Friday, January 15, 2016

Fish, Curry, and Dust

In exporting 35 per cent of the country’s ore, mining has used 8 per cent of the state’s richest land mass, and returned just 4 per cent to its exchequer by pocketing the rest.

When ethical and moral values are abandoned in favor of crass consumerism, immersion in total entertainment becomes the new normal. No wonder, little do those who throng the not-so-serene beaches to destress realize that the country’s pimple, as Nehru would call Goa, has been mercilessly squeezed of its natural assets. Consistent political patronage and persistent industrial greed has legitimized grossly reprehensible act of mining as the panacea to all ills. That this largely illegal act is making the land of ‘fish, curry and rice’ to eat dust seems a peripheral concern, if at all. 

At this time when most Goans, like the exuberant middle class elsewhere, have allowed themselves to be wooed by the argument that industrialization is a prerequisite for sustaining the growth appetite, Hartman De Souza comes out with an investigative narrative on the organized loot that has flattened green hills and sucked live aquifers dry in Goa. In exporting 35 per cent of the country’s ore, mining has used 8 per cent of the state’s richest land mass, and returned just 4 per cent to its exchequer by pocketing the rest. ‘Eat Dust’ is a shocking revelation on the appropriation of the state’s economy by private interests who have steady access to the gatekeepers: those who hold state office, and those who could influence it on demand. 

It is an environment thriller, loaded with extreme stories of treachery, gluttony and conspiracy. Ingrate politicians, conciliate bureaucrats and devious media form the familiar star cast, suitably supported by gullible landowners, petty businessmen and tongue-tied priests who create perfect playing ground for mining barons to carve out replica of Grand Canyon in the Western Ghats. Had it not been for the apex court putting a ban on mining in 2012, these actors would have stripped the state of its remaining estimated 1.3 billion tons of ore worth over US$ 6 billion.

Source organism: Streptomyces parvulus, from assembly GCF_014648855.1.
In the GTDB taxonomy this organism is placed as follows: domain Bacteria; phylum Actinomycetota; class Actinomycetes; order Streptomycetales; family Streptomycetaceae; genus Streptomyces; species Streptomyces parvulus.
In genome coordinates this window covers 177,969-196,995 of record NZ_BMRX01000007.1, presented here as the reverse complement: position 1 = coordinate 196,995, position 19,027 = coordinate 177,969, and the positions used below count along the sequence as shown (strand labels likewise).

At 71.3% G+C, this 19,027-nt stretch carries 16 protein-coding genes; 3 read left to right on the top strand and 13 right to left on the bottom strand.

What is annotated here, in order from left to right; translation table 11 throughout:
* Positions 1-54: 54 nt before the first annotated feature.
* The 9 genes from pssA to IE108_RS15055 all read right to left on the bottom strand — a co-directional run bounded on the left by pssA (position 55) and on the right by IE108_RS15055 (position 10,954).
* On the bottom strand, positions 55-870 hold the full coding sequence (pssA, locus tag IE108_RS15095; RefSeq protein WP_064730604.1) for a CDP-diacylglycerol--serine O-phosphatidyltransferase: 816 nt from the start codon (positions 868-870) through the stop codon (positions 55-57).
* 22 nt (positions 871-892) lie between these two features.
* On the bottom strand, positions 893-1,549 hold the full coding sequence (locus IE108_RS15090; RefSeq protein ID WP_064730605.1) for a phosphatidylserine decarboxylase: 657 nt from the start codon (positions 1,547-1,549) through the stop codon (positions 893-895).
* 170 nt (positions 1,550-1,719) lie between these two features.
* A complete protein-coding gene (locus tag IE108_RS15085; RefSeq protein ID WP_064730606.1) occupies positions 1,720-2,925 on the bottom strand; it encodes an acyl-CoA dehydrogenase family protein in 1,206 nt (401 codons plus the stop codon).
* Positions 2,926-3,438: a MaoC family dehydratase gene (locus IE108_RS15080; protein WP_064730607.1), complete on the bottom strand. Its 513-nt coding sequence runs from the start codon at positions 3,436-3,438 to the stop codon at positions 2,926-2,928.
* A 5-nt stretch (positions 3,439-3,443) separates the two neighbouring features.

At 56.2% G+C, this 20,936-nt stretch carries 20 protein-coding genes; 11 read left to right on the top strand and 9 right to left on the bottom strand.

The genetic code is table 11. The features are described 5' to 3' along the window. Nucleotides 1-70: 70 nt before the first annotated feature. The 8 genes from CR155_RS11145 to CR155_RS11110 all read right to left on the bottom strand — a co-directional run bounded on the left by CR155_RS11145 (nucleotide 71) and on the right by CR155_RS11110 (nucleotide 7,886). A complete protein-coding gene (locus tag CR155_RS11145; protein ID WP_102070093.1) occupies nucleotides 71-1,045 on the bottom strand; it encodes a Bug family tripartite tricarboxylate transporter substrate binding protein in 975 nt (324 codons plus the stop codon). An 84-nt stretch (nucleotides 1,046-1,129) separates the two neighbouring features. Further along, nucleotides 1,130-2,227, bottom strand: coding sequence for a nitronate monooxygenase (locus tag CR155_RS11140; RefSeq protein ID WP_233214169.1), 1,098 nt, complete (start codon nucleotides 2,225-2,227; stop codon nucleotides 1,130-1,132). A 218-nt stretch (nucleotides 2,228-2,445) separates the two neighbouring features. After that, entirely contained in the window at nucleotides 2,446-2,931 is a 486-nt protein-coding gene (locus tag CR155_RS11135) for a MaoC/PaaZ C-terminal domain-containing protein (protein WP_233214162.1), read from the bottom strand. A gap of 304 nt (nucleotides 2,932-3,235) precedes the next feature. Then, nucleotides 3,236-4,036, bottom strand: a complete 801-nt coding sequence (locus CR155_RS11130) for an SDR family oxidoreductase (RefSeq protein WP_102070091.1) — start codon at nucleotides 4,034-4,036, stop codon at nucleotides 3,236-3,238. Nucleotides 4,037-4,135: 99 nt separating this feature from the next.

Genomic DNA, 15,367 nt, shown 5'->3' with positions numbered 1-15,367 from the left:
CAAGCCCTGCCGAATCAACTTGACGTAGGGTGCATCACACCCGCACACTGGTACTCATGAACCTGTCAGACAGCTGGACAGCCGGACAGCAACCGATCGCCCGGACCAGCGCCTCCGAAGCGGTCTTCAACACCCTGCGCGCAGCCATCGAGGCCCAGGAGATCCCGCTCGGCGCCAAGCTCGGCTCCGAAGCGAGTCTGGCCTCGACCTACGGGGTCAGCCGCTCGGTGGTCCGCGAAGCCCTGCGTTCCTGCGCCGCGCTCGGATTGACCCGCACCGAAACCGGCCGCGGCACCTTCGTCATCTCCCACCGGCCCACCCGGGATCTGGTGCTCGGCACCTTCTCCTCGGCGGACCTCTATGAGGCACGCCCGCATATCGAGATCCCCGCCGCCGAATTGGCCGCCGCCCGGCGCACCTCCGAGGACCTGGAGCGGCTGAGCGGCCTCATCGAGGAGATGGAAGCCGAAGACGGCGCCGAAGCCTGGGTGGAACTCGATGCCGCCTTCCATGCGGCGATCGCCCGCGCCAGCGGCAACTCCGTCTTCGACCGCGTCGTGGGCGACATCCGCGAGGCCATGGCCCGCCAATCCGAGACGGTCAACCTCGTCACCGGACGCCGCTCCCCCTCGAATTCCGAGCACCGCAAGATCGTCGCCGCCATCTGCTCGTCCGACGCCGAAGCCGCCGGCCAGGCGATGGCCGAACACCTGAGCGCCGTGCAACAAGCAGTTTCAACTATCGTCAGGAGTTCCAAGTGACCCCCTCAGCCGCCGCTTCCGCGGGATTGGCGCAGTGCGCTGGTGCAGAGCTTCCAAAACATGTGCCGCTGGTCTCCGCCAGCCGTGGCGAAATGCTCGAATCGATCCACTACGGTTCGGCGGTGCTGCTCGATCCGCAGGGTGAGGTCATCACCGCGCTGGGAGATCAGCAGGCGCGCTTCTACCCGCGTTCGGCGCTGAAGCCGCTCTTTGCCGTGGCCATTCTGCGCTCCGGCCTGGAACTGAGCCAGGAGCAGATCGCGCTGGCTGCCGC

Hartman’s chronicle is a factual blow-by-blow account of what actually happened on the ground – tracing the political route to the story from the time Goa’s first chief minister, Dayanand Bandodkar, was hand-picked to lead by mining companies, because they recognized both his acumen and his sympathy for their own greater cause. Since then the baton has remained in safe hands, proactive political collusion has perpetuated greed. 

Not to be missed in this socio-anthropological and ecological history of Goa is the story of protracted opposition by handful men and women, who have taken the battle to the heavily guarded mines across the state. Despite intimidation by goons of the mining mafia with support from the local police, the mother-daughter duo of Dora and Cheryl had chained themselves when the barrier to the Dinar Tarcar’s mine was still down, to record their genuine anger against unscrupulous mining close to their habitation. Local opposition has only continued to grow, providing perfect backdrop to the activists pursuing legal proceedings against illegal mines.    

Despite standing for, and contributing to opposition against illegal mining, the author laments the lack of mass upsurge against mining in Goa. Will people in Panjim understand how bad mining is only when they find red dust flowing out of their taps? It seems everyone has been poisoned by a uniform coat of dust, tossed up by the trucks plying ore from the mine to the harbor, that there is nothing that can stop the rot from spreading. On top of it, the mining mafia has carefully quashed any annoyance with promises that are partially fulfilled at any given time. 

More than just hit-and-run kind of reporting ‘Eat Dust’ is courageous writing aimed at bringing information, details of which have either been hidden from the public or nobody had the courage to discover it in the first place.  Written with painstaking details, Hartman has sunk his teeth deep into the story without allowing him to be bullied. What comes out is a narrative that smells of a strange mix of passion and anguish, uncovering the rot that plagues the mining sector – not only in Goa but in the rest of the country as well. 

‘Eat Dust’ should be essential reading for all those who may have even an iota of interest in pretty trees, sparkling springs, and majestic tigers. 

Eat Dust: Mining & Greed in Goa
by Hartman De Souza
Harper Litmus, New Delhi
Extent: 277, Price: Rs 350 

This review was first published in The Hindustan Times on Jan 9, 2016. 

1 comment:

  1. Quite revealing indeed. This mining in Goa is example of anotherloot of state's resources gone unpunished.